United States Department of Homeland Security U.S. Customs and Border Protection (Agency) and National Treasury Employees Union Chapter 160 (Union)

Section 7102 of the Statute guarantees employees the right to form, join, or assist any labor organization, or to refrain from such activity, without fear of penalty or reprisal

63 FLRA No. 174

FEDERAL LABOR RELATIONS AUTHORITY

WASHINGTON, D.C.

_____

UNITED STATES DEPARTMENT OF JUSTICE

FEDERAL BUREAU OF PRISONS

FEDERAL CORRECTIONAL INSTITUTION

TERMINAL ISLAND, CALIFORNIA

(Agency)

and

AMERICAN FEDERATION OF GOVERNMENT EMPLOYEES

LOCAL 1680

COUNCIL OF PRISON LOCALS

(Union)

0-AR-4179

_____

DECISION

August 12, 2009

_____

Before the Authority:  Carol Waller Pope, Chairman and

Thomas M. Beck, Member

I.          Statement of the Case

            This matter is before the Authority on an exception to an award of Arbitrator

Kenneth A. Perea, filed by the Agency under § 7122(a) of the Federal Service Labor-Management Relations Statute (the Statute) and part 2425 of the Authority’s Regulations.  The Union filed an opposition to the Agency’s exception. 

A grievance was filed alleging that the Agency violated the overtime compensation provisions of the Fair Labor Standards Act (FLSA), 29 U.S.C. § 201, et seq., and the Federal Employees Pay Act, 5 U.S.C. § 5542, et seq.  The Arbitrator determined that the employees at issue were entitled to overtime compensation under the FLSA and the Federal Employees Pay Act. 

For the reasons set forth below, we grant the Agency’s exception and find that the award is deficient.  We remand the award to the parties for resubmission to the Arbitrator. 

II.        Background and Arbitrator’s Award

            A.        Background

            This dispute arises out of a grievance filed by the Union alleging that the Agency violated the overtime compensation provisions of the FLSA, and the Federal Employees Pay Act, by failing to compensate correctional officers for certain pre-shift and post-shift activities.[1]  Award at 5-6. 

After the grievance was filed, the parties held a telephone conference to attempt to informally resolve the grievance, as required by the collective bargaining agreement. 

Id. at 6-7.  A resolution was not reached and the Union submitted the matter to arbitration.  Id. at 8.          

At arbitration, the Arbitrator framed the issues as follows:

1.      Is the grievance procedurally arbitrable?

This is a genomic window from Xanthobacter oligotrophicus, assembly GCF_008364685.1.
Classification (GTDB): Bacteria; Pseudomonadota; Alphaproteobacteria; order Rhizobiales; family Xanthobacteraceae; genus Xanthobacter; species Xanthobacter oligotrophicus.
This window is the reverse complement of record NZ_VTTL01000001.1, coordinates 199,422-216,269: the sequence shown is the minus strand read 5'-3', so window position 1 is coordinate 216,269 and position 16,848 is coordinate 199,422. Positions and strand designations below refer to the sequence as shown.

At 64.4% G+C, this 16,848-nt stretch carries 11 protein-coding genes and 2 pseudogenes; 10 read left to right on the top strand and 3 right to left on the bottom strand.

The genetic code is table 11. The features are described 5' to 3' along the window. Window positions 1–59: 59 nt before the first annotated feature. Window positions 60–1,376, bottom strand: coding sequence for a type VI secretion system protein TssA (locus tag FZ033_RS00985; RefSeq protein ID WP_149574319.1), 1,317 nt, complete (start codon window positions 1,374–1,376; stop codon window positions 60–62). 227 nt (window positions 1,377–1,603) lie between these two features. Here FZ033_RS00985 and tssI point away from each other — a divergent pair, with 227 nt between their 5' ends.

2.      If so, did [the] Agency fail to lawfully compensate correctional officers working [at the] Federal Correctional Institution . . . for pre-shift and post-shift overtime and review of Agency contingency plans pursuant to the [FLSA] and/or Federal Employees Pay Act?

3.      If the answer to Issue No. 2 above is in the affirmative, what is the appropriate remedy?

Id. at 2.           

 

As relevant here, the Arbitrator found that the Agency failed to compensate the correctional officers for pre-shift and post-shift overtime.[2]  In this regard, the Arbitrator concluded that the correctional officers are required to “perform essential responsibilities of their positions on an overtime basis.”  Id. at 17.  In so concluding, the Arbitrator found that, prior to the commencement of the correctional officers’ shifts, they must report to the front lobby and check in with the Operations Lieutenant, who advises them of their posts of duty.  Id. at 3, 17.  Following their report to the Operations Lieutenant, the correctional officers must pass through the control room “sally port,” which is a secured hallway used to enter the Control Center.  Id.  Upon entering the Control Center, each correctional officer must slide a magnetic disc across a board displaying his/her name from the “out” position to the “in” position to reflect the correctional officer’s presence at the facility.  Id. at 3.  The correctional officers then line up to obtain the equipment necessary to perform their assigned duties during their shifts.  Id. at 3, 17.  The process by which the equipment is provided to the correctional officers involves their receipt of “chits” marked with their names in exchange for the required equipment.[3]  Id. at 4, 17-18.  After receiving all of the necessary equipment, each correctional officer exits the Control Center through the sally port and proceeds to his/her assigned post.  Id. at 4, 18.